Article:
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Abstract

Women are inadequately provided with HIV services and education and are differentially denied access to these. Divisions of race, ethnicity, economic class, and religion, among others, are compounded by sexual discrimination within each of these categories.

Review of current data on women with AIDS reveals that the reporting methods used convey a false impression that women are not at significant risk. Moreover, the persons indirectly affected by AIDS are predominantly women — mothers, sisters, partners, family members, teachers, and human service workers. Thus, AIDS is more of a women's issue than the statistics imply.

Women, as a gender-defined class, face major cultural obstacles to service, beginning with their characterization as "vessels of infection and vectors of perinatal transmission." Women are considered not as individuals worthy of attention, but merely as sources of the infection of others, that is, men and children.

Examples of barriers to service, of SOP (standard operating procedure), are explored through focusing on specific groups of women and their concerns: the unique peri-treatment issues of women intravenous drug users and their minority status among male users; the inability of mainstream health promotion campaigns to adequately address the gender differences within the minorities; the disregard for the reproductive rights of the mother in the rush to protect the fetus from HIV infection, and the lack of supportive care for the woman who chooses to continue her pregnancy; the blame placed on women prostitutes for "heterosexual spread," hiding the reality of their risk level and obstructing their utilization as models and instructors of risk-reduction activities; and the hostility and twin burden of sexual discrimination and homophobia directed toward lesbians (including those working in AIDS service organizations), which deny these women the ability to access and eliminate their own risk, if any.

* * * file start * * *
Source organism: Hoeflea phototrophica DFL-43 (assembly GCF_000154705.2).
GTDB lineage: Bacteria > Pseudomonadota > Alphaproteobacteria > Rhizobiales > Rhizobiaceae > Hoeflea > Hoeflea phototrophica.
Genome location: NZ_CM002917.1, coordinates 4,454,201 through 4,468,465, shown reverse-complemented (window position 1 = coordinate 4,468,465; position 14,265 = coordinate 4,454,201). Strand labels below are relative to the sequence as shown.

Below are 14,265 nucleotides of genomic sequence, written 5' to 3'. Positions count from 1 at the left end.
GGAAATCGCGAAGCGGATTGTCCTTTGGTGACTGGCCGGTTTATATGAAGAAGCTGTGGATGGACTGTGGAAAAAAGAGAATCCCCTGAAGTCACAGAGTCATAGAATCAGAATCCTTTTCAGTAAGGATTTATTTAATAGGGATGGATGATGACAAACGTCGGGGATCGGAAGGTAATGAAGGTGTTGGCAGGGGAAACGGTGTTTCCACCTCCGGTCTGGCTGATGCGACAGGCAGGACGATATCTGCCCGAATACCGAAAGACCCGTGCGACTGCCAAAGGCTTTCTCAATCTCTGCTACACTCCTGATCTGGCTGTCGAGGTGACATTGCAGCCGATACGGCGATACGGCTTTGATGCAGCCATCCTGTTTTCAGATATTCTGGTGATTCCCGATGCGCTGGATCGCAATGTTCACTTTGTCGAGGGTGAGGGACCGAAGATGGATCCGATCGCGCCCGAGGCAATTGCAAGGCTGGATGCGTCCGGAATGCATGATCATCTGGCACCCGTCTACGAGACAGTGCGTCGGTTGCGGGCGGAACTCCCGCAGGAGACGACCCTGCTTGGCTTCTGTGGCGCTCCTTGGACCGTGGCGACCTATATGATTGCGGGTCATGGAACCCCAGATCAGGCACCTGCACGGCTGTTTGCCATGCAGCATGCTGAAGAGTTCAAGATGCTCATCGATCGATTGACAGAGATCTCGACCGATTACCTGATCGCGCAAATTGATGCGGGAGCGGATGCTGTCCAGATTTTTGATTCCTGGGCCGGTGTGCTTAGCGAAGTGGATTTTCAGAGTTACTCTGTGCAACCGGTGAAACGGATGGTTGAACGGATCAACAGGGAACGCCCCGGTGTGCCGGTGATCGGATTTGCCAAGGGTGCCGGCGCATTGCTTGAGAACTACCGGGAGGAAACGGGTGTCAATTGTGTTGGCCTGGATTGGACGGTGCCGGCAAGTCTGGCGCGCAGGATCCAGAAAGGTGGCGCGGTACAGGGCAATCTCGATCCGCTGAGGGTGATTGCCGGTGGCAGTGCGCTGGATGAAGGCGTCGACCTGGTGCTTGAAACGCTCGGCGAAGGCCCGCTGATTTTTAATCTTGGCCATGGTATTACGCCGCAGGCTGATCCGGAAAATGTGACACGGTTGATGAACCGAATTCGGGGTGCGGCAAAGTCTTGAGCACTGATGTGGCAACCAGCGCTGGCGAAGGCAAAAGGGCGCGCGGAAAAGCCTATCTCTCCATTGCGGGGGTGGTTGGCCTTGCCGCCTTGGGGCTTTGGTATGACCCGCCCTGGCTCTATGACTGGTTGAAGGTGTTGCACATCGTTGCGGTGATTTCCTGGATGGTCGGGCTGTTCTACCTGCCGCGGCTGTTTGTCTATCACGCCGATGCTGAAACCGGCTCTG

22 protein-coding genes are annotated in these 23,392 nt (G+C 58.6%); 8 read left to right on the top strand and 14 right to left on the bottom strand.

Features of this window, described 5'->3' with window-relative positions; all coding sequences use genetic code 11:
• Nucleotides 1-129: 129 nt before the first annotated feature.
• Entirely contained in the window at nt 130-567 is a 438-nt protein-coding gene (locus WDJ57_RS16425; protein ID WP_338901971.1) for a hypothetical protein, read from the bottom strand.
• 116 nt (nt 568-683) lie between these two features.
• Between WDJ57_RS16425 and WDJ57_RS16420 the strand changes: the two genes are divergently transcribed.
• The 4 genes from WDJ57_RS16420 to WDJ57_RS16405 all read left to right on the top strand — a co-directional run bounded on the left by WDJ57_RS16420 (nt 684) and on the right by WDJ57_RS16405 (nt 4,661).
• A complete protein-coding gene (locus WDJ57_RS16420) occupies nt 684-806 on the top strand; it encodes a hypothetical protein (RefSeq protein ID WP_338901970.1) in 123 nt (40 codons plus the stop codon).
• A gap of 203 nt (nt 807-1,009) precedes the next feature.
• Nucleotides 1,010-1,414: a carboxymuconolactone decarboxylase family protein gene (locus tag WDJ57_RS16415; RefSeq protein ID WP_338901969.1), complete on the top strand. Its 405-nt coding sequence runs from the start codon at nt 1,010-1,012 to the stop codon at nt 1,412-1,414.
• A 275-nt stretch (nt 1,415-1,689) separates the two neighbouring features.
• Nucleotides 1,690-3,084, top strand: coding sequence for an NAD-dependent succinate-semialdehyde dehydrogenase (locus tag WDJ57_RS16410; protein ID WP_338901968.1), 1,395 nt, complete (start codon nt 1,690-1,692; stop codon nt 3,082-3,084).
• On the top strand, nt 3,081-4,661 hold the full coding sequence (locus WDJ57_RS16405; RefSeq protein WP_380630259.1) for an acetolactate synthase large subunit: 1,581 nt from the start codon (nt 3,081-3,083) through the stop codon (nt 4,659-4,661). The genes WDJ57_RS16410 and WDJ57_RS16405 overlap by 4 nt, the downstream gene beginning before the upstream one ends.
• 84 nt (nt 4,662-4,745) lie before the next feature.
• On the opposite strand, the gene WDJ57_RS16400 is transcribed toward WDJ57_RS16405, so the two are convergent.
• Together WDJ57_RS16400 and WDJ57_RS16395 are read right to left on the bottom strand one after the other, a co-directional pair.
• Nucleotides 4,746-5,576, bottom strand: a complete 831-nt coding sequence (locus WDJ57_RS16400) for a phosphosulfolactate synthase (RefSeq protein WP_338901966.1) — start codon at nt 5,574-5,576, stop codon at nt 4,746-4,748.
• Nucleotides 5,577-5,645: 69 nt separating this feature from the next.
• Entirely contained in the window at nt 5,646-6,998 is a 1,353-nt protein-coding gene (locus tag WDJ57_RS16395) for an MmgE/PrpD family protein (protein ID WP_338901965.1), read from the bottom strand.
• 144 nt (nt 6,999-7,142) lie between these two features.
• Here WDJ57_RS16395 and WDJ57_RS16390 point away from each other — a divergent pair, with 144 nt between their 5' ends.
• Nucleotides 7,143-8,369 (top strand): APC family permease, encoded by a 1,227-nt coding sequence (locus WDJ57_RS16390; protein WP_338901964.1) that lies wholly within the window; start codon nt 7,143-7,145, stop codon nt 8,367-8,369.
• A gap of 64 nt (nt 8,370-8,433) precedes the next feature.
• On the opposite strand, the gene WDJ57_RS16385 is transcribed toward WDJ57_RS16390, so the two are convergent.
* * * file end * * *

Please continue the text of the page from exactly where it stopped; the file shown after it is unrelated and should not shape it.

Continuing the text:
The last section of the article explores gender-specific approaches to service delivery and proposes formats for change.

The opinions expressed herein are the personal opinions of the author and do not necessarily reflect the policies ofthe Massachusetts Department of Public Health.

 

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